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Ribbon Burner gas jet size


Cast and Forge

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Hey community,

I often read in here that the size of the gas orfice should be 1 mm in diameter or even bigger in blown burners. Doesnt this contradicts with the whole "blown burners are more efficient" theme? 

Furthermore its often adviced to use larger gas orfices when experiencing burner problems like not getting up to temperature.

I run my blown ribbon burner with a 0,6 mm mig tip on about 0,2 bar (propane) for general forging. I encountered backfire problems due to overheating of the burner block (hope to solve this soon and coat it with itc100 as adviced here) but besides that it runs perfectly smooth.

So where does that "bigger is better" attitude come from?

Dont get this as an offend. Iam just curious.

Tim

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The pressure in a Naturally Aspirated burner is needed to impart speed to the gas issuing from the jet. There is some quite complex, and not particularly intuitive, Physics going on, but basically there is a conservation of momentum thing happening which draws in air and mixes it with the gas. 
 

In a blown burner, the air is forced in, rather than being drawn in by the fast-moving gas stream, so there is no need to have high pressure and a high-speed gas stream. A bigger jet will give a lower speed for a given gas flow and the lower speed is obtained with a lower pressure. High speeds tend to be associated with laminar flow, while low speeds tend to be associated with turbulent flow. Turbulence is needed to mix the gas and air effectively, so lower gas speeds are preferable where high speed is not needed to get the air in the first place.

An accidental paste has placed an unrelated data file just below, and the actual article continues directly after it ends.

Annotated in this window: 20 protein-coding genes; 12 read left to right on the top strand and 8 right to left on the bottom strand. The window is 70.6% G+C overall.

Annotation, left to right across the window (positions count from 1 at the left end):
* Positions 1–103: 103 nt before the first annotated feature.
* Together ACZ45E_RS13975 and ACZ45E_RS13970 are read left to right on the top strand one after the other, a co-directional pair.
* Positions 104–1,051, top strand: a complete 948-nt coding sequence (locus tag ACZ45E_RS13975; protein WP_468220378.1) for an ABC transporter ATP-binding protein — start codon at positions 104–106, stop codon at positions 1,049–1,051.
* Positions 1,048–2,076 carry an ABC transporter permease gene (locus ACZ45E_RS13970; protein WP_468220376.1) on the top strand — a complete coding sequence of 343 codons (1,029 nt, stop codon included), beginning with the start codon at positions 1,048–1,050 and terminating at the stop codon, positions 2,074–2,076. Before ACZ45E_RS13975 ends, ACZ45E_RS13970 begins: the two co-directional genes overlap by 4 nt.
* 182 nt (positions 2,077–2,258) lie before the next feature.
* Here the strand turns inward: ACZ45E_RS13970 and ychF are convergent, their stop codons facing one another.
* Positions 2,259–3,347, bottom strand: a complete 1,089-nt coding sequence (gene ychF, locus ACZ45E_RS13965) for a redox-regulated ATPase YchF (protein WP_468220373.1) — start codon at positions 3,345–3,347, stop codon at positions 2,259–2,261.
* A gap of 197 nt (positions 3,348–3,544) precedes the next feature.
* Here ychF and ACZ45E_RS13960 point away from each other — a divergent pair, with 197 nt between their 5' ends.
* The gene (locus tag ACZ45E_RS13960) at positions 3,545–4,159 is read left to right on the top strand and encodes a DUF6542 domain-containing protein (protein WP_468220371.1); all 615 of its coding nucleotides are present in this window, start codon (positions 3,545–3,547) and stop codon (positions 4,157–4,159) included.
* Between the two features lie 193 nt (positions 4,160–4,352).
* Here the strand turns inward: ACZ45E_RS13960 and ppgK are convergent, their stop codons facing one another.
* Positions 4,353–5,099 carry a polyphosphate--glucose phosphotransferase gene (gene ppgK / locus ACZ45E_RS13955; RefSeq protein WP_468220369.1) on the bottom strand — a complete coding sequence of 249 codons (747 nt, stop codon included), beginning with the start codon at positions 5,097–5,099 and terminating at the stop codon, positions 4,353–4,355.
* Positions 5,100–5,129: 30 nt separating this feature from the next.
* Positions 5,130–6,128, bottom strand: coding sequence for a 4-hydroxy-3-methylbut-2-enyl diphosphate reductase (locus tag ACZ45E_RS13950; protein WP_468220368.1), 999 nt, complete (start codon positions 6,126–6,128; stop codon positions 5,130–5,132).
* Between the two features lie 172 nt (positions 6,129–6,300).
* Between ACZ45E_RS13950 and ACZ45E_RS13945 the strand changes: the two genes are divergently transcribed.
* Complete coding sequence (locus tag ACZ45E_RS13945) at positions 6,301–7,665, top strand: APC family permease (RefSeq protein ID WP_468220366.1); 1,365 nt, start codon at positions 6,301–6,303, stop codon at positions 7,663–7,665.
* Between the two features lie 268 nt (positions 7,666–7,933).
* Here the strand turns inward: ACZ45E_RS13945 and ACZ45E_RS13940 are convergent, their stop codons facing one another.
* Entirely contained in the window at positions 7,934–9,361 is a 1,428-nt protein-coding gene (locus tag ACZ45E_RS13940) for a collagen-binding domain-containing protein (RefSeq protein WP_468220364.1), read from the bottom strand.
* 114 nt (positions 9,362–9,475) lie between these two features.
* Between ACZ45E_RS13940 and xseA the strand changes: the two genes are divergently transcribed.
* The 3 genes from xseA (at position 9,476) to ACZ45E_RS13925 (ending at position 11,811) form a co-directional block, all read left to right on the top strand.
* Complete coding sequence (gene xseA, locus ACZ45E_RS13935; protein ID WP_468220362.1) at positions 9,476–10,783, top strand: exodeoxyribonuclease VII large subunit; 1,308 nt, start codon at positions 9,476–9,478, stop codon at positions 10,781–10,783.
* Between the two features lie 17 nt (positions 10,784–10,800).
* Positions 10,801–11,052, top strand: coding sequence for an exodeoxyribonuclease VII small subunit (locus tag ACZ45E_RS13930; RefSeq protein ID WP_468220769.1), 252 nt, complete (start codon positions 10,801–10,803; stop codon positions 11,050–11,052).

Flow through a jet varies as the square root of the pressure: half the flow needs a quarter of the pressure. Double the flow needs 4 times the pressure. If you are going to use a “jet”, it and regulate the gas flow on pressure, the “jet” needs to be sized to give a useful range of flows across the pressure range you can set with your regulator. Finding an appropriate jet size for a NA burner is the difficult part. Not needing to do it for a blown burner is probably the main reason blown burners are usually considered easier to build.
 

If you use a needle valve (which can be thought of as an adjustable-area “jet”) to control gas flow, you don’t need to worry about regulator pressure overmuch.

 

 

 

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Alright.

I first built the ribbon burner with a gas injector made from a copper tube with 3 1mm holes drilled in it. Iam using a regulator with a needle valve. As I first fired the burner it worked well. But I noticed that the gauge on the outlet side of the regulator shows 0,0 bar regardless of how far i cranked it up. I reduced the 3 holes to just 1. Just a slightly difference on the gauge. 

I switches to the 0,6 mm mig tip it was fine.